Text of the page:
Checking out bikes near the North/Damen Blue Line stop. Photo: John Greenfield

One exception was a woman I encountered around noon on my first stop to pick up a bike at a docking station near the Blue Line in the trendy Wicker Park neighborhood. She was upset because the city hadn’t yet installed a station at Humboldt Park, which she wanted to visit with her kids, and she’d misunderstood the information a customer assistant gave her the previous day – she thought you could keep a bike for as long as you want for no extra charge as long as you don’t dock it for more than a half hour at a time.

However, the vast majority of Divvy users I encountered Sunday seemed generally pleased with the service. Wes Rizal, a member who was docking his bike in the River West neighborhood, said he’d driven downtown that morning with friends and used bike-share to get home. “I could have walked or taken the train, but I’m taking advantage of the fact that I can access a bike that isn’t my own,” he said. He has noticed that the CycleFinder app is not completely accurate. “It sometimes shows zero bikes at a station when there actually are bikes. The more of these bugs we get ironed out, the better it will be for all of us.”

When I encountered Hannah Gunning and her brother Kaz at a West Loop station, they were picking up bikes to ride to a commuter rail station to visit their dad in the ‘burbs. “I own a bike but I decided to give this a try,” Hannah said. “Why not? I lived in France for a while and used the Vélib’ system all the time. There were stations everywhere there, so it was super-convenient.”

Leland and Jayden Bonner on Taylor Street. Photo: John Greenfield

Leland Bonner was checking out a station in Little Italy while carrying his young son Jayden on his shoulders. “It looks pretty convenient and it’s very affordable, so I think we might have to give this a try,” Leland said. “Do you think these bikes are cool?” he asked Jayden. “I want to ride one,” the boy answered.

When I pedaled to the 18th Street business strip in Pilsen, I saw Rito Negrete perusing a station across the street from Irv’s Bike Shop. “I was driving by and I saw this, so I double parked to check it out,” he said. “I’m just visiting my old neighborhood but I’ve still got a lot of family here and I want to share this info with them. I think a lot of people here are going to like this. I’d like to check out one these bikes and ride to the lake some time.”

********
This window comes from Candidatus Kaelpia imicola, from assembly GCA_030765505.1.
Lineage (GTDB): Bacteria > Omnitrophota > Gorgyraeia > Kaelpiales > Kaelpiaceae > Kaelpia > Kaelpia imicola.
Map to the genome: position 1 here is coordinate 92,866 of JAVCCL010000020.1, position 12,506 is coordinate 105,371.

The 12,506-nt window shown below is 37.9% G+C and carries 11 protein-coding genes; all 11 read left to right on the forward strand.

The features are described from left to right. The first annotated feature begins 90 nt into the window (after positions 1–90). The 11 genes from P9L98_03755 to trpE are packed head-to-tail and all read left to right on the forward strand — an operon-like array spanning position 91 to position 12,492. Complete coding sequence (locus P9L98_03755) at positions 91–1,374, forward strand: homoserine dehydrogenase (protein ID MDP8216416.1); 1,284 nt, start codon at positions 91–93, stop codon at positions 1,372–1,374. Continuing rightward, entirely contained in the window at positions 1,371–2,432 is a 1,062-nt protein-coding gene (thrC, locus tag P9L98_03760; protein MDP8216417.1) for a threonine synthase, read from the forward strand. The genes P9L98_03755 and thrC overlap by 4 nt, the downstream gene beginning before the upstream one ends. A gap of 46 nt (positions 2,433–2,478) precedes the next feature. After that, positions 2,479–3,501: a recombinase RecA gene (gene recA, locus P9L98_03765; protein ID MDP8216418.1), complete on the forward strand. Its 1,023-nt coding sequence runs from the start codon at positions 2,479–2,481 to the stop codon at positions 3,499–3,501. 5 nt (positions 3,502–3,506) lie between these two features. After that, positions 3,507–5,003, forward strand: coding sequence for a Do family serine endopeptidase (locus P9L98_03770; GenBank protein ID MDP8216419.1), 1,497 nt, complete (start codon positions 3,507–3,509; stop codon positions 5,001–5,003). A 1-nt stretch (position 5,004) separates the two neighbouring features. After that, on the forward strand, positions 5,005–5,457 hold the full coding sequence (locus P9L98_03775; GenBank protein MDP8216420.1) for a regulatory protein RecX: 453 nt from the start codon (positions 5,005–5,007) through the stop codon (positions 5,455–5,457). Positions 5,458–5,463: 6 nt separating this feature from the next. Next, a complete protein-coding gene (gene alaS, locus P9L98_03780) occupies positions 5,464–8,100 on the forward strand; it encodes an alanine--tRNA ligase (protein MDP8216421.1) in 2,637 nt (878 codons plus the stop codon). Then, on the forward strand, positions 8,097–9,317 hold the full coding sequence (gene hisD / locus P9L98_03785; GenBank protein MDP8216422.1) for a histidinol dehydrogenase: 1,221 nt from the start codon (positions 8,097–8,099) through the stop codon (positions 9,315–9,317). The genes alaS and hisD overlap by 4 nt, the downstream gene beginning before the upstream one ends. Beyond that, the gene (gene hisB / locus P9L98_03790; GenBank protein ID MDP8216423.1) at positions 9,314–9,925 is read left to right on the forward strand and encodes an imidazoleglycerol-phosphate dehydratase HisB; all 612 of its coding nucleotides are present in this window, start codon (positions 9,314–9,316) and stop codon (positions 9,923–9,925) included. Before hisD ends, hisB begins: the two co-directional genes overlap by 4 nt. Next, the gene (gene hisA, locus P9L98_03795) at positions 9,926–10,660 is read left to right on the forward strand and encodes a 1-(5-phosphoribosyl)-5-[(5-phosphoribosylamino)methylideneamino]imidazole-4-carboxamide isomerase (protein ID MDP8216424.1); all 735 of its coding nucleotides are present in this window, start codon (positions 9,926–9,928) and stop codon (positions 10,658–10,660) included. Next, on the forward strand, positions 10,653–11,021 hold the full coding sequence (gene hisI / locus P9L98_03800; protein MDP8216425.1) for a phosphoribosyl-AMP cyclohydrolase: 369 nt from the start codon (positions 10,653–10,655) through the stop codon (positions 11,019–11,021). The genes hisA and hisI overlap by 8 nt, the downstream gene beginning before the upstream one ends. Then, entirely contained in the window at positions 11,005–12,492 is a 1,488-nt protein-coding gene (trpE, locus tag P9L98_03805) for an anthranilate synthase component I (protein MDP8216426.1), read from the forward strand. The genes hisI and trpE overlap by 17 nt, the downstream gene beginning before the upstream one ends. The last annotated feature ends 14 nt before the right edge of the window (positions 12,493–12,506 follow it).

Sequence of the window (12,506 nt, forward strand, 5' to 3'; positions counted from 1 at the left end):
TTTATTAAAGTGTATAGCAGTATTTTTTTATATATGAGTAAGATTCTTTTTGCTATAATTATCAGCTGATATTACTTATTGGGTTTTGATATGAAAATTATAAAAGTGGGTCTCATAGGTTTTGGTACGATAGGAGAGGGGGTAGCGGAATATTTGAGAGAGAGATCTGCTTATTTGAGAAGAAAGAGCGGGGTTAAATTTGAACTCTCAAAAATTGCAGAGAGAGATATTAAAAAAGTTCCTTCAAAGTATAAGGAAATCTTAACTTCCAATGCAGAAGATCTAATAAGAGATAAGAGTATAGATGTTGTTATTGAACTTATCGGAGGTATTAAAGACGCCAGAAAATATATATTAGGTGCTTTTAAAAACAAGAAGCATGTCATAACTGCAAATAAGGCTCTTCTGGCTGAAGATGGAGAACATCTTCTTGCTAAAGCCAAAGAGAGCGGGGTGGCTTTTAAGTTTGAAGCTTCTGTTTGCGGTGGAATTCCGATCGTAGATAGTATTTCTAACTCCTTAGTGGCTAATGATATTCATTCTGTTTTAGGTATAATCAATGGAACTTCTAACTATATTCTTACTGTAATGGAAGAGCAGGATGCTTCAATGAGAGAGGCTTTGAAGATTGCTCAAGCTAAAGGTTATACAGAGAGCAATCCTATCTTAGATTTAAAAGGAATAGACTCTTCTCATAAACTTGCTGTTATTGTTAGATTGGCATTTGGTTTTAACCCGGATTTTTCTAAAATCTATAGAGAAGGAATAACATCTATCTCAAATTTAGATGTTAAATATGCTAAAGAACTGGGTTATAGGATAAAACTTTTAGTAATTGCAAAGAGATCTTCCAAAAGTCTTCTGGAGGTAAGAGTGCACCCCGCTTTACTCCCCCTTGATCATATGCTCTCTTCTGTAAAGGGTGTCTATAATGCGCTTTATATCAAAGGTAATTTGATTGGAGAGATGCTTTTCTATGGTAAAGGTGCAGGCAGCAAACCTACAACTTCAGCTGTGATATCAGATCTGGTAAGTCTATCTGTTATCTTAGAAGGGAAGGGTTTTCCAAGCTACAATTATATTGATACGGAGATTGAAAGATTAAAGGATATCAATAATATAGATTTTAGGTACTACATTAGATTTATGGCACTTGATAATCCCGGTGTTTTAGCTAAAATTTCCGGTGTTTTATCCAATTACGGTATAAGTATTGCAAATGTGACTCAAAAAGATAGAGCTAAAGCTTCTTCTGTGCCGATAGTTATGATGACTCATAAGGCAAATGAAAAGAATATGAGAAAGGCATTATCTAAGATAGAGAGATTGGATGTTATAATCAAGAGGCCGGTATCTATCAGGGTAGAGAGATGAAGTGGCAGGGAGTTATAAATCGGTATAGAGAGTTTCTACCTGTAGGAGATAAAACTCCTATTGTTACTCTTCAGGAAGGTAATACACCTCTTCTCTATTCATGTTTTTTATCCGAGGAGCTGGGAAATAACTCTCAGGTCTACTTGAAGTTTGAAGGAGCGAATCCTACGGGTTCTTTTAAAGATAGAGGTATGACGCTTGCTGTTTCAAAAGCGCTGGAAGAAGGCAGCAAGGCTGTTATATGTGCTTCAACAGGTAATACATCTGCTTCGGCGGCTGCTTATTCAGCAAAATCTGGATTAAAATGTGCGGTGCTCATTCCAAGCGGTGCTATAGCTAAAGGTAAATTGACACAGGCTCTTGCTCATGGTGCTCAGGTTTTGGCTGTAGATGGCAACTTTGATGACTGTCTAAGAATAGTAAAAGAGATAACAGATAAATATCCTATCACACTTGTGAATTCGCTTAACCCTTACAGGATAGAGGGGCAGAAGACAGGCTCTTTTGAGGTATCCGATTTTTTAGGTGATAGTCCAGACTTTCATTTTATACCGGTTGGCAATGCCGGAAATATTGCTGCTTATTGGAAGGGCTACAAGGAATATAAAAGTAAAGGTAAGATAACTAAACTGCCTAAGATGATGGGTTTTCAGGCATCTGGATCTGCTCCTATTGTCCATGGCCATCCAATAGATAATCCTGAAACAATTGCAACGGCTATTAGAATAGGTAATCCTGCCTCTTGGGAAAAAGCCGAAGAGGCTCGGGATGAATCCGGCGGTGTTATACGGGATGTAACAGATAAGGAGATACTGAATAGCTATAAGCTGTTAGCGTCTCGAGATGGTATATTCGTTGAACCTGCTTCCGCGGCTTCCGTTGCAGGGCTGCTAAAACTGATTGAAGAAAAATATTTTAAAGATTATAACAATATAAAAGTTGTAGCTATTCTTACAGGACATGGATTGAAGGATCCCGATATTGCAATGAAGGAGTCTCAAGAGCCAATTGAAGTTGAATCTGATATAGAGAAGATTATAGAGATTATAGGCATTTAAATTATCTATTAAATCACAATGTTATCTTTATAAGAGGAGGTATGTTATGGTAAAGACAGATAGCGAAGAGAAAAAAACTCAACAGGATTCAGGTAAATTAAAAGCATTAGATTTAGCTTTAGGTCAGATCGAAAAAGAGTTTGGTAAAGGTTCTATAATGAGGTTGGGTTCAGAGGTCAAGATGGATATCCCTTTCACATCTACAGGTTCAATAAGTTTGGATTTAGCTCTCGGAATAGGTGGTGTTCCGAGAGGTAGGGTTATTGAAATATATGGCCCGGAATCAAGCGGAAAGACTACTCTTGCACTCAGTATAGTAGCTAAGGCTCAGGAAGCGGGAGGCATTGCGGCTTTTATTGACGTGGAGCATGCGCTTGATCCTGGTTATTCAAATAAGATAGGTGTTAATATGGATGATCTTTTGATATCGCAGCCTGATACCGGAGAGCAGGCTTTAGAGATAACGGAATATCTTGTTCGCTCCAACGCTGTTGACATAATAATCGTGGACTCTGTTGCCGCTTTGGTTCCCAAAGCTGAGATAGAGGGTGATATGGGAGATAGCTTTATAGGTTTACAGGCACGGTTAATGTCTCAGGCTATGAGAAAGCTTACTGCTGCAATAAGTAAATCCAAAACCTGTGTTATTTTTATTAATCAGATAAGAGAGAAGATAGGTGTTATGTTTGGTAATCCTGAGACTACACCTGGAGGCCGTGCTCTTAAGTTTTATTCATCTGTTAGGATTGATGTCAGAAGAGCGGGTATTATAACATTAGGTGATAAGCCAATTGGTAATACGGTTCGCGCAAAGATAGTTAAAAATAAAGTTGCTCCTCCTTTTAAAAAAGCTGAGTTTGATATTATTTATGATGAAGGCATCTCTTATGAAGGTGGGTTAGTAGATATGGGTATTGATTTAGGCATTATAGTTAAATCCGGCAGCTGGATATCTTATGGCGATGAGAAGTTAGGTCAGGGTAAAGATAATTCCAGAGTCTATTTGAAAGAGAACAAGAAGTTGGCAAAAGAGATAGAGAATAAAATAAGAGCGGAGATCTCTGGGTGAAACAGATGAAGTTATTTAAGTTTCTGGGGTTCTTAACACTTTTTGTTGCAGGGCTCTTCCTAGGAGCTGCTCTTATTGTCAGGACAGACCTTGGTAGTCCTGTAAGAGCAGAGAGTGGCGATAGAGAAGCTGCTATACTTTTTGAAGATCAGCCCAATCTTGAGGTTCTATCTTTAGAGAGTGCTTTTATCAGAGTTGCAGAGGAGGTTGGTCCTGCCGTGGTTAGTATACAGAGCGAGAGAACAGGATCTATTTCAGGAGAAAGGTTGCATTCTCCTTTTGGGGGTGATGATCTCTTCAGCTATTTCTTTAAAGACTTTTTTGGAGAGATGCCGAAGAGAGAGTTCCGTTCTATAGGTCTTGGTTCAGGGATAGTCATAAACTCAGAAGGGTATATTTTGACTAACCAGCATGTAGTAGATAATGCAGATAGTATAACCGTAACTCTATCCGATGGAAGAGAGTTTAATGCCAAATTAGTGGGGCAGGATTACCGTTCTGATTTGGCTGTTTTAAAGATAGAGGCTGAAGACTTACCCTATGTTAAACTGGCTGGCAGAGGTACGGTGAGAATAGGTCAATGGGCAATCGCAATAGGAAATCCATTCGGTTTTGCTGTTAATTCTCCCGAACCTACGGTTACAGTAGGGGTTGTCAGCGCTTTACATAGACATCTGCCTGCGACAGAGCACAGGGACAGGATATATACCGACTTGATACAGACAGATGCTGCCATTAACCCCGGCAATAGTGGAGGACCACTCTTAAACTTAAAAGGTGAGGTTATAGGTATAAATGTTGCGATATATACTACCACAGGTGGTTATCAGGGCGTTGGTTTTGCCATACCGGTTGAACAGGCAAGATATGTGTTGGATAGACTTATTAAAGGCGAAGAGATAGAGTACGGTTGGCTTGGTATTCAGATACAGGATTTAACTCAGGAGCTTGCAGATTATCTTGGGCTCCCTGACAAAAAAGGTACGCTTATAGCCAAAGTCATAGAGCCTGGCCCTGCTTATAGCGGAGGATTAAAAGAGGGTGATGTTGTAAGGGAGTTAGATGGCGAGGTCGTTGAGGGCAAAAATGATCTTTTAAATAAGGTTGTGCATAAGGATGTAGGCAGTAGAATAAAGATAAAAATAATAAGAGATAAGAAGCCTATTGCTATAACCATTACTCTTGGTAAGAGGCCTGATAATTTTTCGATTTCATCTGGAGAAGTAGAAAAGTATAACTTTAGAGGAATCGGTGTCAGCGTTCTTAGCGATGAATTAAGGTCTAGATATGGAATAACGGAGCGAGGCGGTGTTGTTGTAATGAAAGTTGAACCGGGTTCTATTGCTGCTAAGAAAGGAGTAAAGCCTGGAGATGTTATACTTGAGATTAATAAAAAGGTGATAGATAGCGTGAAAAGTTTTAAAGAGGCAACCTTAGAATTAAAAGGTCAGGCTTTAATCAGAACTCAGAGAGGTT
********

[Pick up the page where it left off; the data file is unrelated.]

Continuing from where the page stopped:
In the South Loop I met Priya Suriya and Paul Meinshausen, who were docking her Divvy (he was on his own fixie) across the street from a Trader Joe’s, having already done some shopping by bike at a Target store. Since they just moved here from Boston, they were already comfortable using the Alta-run Hubway system. They’d been enjoying running errands on this gorgeous afternoon, but reported that some of the stations at the most popular destinations, like Millennium Park, tend to fill to capacity. “It seems like they haven’t quite gotten the hang of rebalancing yet,” Suriya said.

Priya Suriya and Paul Meinshausen in the South Loop. Photo by John Greenfield

When I got to the sole lakefront station, at Monroe Street, I saw this issue for myself. It was obvious that the small station here didn’t have enough docks to accommodate all the people who wanted to park their Divvy and stroll along the shore. Also, one of the docks was physically broken – a metal pin in the locking apparatus was not engaging, making it impossible to secure a bike.

As she waited in line to access the kiosk touch screen to request an additional 15 minutes of time, Haruko Yamauchi, in town for a library conference, told me that, despite this inconvenience, she’d enjoyed her ride up the lakefront from the McCormick Place convention center. “The bikes are heavy and the fat tires make them kind of slow, but they’re a lot of fun to ride,” she said.

Up at the Oak Street Beach station I talked with Vincent Smith and his two friends, who’d been “dock surfing” all afternoon, just as I had – it’s an open secret that you can keep a bike as long as you like without late fees, as long as you check it into a station every half hour. They’d been at the Pride Parade in Boystown and had slowly been working their way downtown by Divvy. “Once you get used to the system, it’s really easy to get around,” Smith said.

Docking station near the North and Clybourn Red Line stop. Photo: John Greenfield

I myself was having a fun day of cruising from station-to-station, but it was well after dark as I knocked out stops in Old Town and Lincoln Park, my legs aching from many miles of powering the Clydesdale of a bike, and I started developing a blister on the thumb of my gear-shift hand. At a station near the Brown Line’s Diversey stop I encounter the most serious problem of the day. None of the docks allowed me to securely park my ride – there seemed to be a Citi Bike-style power failure going on. I called the help line and the customer service rep promised to send someone to fix the problem immediately.